May December 25th, 2012 find you well and happy, whatever reason you find to celebrate it.
Being a teacher is an awesome privilege, and one that I don’t take for granted.
Here is exactly how important I regard my work:
I swear to fulfill, to the best of my ability and judgment, this covenant:
I will respect the hard-won scientific gains of those teachers in whose steps I walk, and gladly share such knowledge as is mine with those who are to follow.
I will apply, for the benefit of those who choose to learn, all measures required, avoiding those twin traps of teacher-centeredness and academic nihilism.
I will remember that there is art to teaching as well as science and medicine, and that warmth, sympathy, and understanding may outweigh the institution’s syllabus or the publisher’s coursebook.
I will not be ashamed to say ‘I don’t know,’ nor will I fail to call in my colleagues when the skills of another are needed for a learner’s development.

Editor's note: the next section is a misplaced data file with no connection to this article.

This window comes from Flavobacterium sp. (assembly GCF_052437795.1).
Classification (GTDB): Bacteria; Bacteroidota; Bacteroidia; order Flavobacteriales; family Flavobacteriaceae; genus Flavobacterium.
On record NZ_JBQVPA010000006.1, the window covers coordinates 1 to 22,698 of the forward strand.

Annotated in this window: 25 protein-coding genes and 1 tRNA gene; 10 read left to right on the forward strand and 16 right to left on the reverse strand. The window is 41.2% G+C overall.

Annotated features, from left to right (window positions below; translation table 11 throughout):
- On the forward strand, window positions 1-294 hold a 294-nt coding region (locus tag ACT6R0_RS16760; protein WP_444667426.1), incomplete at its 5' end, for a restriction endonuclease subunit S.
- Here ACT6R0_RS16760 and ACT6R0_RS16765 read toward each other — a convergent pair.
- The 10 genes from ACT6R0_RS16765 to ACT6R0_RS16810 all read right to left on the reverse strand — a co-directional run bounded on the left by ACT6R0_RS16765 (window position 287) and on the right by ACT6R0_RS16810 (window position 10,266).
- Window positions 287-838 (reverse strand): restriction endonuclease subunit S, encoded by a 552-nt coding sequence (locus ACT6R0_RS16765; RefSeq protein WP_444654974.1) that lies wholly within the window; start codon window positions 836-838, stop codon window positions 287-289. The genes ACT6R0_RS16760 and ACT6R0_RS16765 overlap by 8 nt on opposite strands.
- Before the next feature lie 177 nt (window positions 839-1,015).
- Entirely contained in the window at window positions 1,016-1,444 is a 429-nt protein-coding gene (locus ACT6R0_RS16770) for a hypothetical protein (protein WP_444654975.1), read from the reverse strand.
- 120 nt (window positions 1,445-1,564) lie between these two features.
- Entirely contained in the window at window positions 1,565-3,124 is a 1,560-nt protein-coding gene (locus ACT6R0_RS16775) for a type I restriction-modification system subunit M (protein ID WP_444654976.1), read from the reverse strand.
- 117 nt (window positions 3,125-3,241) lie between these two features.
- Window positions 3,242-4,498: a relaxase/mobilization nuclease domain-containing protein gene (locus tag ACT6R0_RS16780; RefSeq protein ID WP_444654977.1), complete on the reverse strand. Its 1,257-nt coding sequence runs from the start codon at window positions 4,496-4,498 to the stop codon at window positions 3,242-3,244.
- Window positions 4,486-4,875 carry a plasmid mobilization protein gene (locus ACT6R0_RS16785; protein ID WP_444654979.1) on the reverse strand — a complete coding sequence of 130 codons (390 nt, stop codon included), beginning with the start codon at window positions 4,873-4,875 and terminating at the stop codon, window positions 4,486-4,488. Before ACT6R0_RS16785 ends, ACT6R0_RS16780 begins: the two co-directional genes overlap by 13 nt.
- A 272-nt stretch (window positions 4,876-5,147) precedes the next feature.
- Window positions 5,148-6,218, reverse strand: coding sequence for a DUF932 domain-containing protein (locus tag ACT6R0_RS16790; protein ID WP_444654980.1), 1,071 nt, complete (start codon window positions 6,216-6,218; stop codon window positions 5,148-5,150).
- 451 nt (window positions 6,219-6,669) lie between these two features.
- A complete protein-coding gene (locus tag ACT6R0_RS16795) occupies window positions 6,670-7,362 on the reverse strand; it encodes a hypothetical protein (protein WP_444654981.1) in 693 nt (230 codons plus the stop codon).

I will respect the privacy of my learners, for their problems are not disclosed to me that the world may know. Most especially I must tread with care in matters of trust. If it is given me to teach, all thanks. But it may also be within my power to take away the joy of learning; this awesome responsibility must be faced with great humbleness and awareness of my own frailty. Above all, I must not play at God.
I will remember that I do not teach a coursebook, a photocopied worksheet, nor even a prescribed curriculum, but a willing human being, whose eagerness to learn may affect the person’s family and economic stability. My responsibility includes these related problems, if I am to care adequately for those who wish to learn.
I will prevent bad teaching practice whenever I can, for prevention is preferable to cure.
I will remember that I remain a member of society, with special obligations to all my fellow human beings, those sound of mind and body as well as the infirm.
If I do not violate this oath, may I enjoy life and art, be respected while I live and remembered with affection thereafter. May I always act so as to preserve the finest traditions of my calling and may I long experience the joy of teaching those who seek my help.
Adapted liberally from the updated Hippocratic Oath, written in 1964 by Louis Lasagna, Academic Dean of the School of Medicine at Tufts University, and used in many medical schools today